Chinese ridesharing giant Didi Chuxing files mega-IPO in the US


Chinese carpooling giant Didi Chuxing has filed an initial public offering in the United States which is expected to be one of the highest quotations of the year.

The Beijing-based company, which has filed under its legal name Xiaoju Kuaizhi, said it would be listed under the symbol Didi on the Nasdaq or the New York Stock Exchange. Didi did not specify a timeline or the amount he plans to raise, but it is widely reported that he is aiming for a valuation of up to $ 100 billion in his long-awaited public debut.

The company is currently valued at $ 62 billion, making it the fourth most valuable unicorn in the world (start-up with a valuation of $ 1 billion or more), according to CB Insights. After a difficult 2020, when the lockdowns induced by the pandemic led to an 8.5% drop in revenues to $ 21.6 billion, Didi’s activities are rebounding strongly.

In the first three months of this year, revenue more than doubled to $ 6.4 billion, and the company managed to make a profit of $ 30 million, against heavy losses totaling hundreds of millions of dollars every year for the past three years. Didi claims 493 million annual active users from 15 countries, but around 90% of its revenue is still generated in China.

The company has made international expansion a pillar of its future growth. A third of the funds raised during the IPO will be intended to increase its presence in certain international markets, according to the prospectus. It will also reserve another third to invest in technologies ranging from autonomous driving to electric cars, the prospectus says. The rest is intended to generate business purposes.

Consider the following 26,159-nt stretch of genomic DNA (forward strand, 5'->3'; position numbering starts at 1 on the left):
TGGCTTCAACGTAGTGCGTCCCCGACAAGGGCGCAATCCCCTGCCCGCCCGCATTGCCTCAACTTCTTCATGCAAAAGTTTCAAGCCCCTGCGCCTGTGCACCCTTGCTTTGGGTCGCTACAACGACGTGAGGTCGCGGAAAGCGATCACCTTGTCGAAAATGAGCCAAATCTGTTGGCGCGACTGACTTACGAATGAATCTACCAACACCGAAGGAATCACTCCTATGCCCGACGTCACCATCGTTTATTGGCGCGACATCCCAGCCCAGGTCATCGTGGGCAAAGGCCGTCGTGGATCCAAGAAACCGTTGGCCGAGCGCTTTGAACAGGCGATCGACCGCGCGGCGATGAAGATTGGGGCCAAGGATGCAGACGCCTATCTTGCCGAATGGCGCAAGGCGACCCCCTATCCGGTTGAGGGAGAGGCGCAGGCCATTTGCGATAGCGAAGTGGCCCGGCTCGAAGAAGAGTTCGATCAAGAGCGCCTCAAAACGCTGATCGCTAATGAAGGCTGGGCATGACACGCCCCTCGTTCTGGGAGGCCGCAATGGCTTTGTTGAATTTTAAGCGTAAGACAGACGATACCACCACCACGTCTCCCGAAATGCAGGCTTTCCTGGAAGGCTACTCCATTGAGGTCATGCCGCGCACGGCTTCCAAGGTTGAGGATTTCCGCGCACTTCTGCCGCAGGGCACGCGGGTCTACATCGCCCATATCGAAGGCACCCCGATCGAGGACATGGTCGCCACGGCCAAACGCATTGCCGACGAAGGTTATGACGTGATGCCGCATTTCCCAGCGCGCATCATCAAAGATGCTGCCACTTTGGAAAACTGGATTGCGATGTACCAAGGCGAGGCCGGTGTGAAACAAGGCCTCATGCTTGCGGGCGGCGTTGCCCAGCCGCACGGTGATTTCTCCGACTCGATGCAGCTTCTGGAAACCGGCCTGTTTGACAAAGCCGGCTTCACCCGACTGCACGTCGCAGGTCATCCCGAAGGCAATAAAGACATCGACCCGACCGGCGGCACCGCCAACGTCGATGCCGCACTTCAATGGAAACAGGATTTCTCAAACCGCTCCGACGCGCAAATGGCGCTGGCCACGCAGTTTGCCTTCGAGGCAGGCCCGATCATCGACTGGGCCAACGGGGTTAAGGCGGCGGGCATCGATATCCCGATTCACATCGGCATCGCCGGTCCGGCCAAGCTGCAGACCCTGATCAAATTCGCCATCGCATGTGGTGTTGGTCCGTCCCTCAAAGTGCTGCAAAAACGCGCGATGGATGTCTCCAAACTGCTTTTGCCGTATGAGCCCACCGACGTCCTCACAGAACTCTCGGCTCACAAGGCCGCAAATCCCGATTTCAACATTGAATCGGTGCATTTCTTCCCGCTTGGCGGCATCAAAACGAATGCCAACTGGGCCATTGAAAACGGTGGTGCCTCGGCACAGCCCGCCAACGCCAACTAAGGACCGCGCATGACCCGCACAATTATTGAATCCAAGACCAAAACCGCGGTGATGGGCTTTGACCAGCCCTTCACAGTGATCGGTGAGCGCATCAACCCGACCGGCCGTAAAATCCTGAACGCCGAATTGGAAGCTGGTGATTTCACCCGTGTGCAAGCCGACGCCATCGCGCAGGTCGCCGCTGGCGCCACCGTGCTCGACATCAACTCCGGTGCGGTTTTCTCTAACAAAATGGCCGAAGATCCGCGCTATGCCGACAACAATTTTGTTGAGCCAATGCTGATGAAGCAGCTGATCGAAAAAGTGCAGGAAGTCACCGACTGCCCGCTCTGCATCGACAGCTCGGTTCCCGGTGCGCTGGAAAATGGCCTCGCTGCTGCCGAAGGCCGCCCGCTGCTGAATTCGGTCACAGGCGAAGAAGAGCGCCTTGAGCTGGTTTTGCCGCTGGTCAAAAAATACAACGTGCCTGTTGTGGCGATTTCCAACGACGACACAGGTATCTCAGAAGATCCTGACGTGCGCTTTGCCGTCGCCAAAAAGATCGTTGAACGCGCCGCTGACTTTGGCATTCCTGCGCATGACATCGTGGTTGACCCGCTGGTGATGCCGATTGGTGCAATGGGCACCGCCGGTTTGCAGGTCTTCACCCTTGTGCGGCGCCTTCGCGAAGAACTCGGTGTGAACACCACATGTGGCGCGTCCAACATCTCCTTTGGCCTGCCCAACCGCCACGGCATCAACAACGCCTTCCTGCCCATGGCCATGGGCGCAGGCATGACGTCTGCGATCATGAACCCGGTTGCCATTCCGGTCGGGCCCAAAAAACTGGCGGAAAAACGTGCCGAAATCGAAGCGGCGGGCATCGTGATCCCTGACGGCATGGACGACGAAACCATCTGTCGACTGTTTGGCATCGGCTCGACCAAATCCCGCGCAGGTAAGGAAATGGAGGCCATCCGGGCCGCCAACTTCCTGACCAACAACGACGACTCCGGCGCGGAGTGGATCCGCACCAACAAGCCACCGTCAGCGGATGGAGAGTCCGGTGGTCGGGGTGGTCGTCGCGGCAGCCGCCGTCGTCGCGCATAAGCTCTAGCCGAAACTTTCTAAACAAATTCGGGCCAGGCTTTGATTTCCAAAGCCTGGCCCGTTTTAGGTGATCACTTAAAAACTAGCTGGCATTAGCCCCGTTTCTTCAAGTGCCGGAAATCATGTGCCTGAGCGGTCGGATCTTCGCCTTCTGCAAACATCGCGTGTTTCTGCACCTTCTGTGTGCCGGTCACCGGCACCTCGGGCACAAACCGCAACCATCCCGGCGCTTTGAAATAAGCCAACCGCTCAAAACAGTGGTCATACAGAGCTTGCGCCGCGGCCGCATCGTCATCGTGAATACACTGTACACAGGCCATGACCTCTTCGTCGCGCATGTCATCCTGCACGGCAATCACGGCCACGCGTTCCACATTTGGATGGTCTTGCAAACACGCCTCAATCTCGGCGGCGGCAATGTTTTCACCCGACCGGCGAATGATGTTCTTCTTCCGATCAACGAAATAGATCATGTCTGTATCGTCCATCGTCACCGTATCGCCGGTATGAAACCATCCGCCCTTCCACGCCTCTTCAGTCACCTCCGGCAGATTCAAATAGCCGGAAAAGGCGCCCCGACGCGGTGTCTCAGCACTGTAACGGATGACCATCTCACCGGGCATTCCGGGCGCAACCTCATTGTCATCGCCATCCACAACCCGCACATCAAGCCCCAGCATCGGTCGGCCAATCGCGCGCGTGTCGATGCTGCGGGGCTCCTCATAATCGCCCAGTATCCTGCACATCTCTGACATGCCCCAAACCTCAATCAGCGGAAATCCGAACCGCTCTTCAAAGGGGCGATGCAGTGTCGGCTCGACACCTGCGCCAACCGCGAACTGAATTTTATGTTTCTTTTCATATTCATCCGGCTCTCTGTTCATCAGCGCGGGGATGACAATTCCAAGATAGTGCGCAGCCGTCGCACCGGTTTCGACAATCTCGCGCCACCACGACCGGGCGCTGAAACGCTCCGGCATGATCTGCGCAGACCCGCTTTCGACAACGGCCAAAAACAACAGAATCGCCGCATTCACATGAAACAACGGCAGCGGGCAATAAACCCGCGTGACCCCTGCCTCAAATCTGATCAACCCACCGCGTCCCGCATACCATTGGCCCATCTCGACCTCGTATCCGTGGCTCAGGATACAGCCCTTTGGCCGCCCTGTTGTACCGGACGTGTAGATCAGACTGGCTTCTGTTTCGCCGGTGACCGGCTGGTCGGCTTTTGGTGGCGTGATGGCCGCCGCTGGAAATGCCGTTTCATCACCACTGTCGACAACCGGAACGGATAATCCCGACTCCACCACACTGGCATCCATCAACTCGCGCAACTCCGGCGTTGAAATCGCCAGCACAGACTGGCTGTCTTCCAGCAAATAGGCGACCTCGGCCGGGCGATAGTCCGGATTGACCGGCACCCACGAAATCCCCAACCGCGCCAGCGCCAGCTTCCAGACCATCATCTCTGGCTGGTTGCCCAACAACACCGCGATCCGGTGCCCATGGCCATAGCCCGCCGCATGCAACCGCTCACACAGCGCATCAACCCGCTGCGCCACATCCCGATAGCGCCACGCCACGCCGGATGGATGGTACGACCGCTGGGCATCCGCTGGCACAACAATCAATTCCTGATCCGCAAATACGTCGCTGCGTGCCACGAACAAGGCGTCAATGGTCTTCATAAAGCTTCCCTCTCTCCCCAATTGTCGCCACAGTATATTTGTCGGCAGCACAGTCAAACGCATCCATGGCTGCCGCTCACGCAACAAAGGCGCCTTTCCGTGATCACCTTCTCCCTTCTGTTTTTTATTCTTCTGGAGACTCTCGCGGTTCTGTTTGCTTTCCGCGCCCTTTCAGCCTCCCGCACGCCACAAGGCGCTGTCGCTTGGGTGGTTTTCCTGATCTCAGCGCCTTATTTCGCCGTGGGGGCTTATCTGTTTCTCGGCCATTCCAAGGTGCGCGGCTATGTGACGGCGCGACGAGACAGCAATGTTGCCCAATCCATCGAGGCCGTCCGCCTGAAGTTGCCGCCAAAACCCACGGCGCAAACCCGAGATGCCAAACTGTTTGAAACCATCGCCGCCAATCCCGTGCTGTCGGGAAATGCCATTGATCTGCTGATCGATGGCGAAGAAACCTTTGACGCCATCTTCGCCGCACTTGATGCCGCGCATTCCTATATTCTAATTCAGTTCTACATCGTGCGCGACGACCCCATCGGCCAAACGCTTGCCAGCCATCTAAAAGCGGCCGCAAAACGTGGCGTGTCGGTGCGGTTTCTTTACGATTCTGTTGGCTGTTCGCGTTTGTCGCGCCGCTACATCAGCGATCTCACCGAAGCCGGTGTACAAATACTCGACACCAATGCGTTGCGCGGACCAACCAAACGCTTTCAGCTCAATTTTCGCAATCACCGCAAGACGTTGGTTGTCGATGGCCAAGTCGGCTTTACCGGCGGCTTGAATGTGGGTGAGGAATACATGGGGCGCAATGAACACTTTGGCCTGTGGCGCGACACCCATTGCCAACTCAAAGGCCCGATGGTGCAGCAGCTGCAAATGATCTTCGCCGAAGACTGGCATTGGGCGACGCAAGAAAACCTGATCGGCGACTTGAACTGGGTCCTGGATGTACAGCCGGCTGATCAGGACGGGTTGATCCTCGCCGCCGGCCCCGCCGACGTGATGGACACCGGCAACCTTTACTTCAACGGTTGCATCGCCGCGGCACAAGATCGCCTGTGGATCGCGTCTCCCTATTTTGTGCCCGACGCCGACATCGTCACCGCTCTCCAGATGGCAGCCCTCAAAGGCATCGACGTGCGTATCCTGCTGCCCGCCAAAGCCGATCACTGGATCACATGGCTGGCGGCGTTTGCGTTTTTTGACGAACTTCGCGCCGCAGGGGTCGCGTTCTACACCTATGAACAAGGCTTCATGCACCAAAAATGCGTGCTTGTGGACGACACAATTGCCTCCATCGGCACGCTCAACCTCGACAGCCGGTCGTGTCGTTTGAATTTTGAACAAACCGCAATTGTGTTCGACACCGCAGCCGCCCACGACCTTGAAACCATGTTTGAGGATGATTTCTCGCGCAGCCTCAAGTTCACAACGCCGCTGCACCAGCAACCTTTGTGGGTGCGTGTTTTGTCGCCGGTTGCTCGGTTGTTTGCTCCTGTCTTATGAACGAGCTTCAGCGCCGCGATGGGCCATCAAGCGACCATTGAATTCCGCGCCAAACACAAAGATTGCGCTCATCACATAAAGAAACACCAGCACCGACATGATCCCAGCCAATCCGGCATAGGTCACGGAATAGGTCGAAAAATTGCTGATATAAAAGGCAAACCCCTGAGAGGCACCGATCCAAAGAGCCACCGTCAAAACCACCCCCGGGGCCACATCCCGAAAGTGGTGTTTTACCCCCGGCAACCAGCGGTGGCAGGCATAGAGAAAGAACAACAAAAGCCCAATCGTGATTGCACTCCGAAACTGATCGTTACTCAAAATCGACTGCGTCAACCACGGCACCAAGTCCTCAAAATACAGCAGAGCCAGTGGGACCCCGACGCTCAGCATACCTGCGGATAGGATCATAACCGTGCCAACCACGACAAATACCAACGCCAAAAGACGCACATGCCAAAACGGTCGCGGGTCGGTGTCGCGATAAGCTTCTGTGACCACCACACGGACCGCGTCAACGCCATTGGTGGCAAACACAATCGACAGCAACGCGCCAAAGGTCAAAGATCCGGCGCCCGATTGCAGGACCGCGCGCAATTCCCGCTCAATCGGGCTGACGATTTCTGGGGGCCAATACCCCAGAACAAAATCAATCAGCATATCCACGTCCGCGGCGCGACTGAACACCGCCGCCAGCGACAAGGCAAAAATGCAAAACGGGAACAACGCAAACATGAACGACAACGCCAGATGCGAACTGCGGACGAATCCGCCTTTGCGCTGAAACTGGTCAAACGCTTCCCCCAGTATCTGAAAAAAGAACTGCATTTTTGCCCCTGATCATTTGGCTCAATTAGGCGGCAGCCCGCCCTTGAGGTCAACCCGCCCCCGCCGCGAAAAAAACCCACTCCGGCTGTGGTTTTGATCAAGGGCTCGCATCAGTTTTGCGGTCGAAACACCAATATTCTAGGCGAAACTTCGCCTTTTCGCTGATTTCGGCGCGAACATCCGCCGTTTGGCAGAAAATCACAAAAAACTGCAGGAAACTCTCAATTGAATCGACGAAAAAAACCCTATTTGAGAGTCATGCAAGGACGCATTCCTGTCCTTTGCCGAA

Founded in 2012 by former Alibaba executive Cheng Wei, Didi is known for pushing Uber out of China in 2016, when the US rideshare company agreed to sell its China business to Didi in exchange for a stake in the company. Today, Cheng owns 7% of Didi. Softbank’s Vision Fund is the largest shareholder with a 21.5% stake, followed by Uber’s 12.8% stake, according to the prospectus. Chinese web giant Tencent also owns 6.8%.

In the summer of 2018, the company faced its ‘biggest challenge’ when two female passengers were murdered while using its Hitch carpooling service, prompting the company to suspend Hitch for more than ‘one year and improve its security measures.

“In the summer of 2018, two tragic security incidents occurred on our ‘Hitch’ platform,” General Manager Cheng and Chairman Jean Liu wrote in a letter incorporated into the prospectus. “These shook us deep inside us. We felt a tremendous sense of sadness and responsibility and began a period of deep self-reflection. “

Besides safety, the company also cited other risks in its prospectus. They include increased competition, a potential escalation of tensions between China and the United States, as well as stricter enforcement of Chinese anti-monopoly laws that could lead to fines or investigations.



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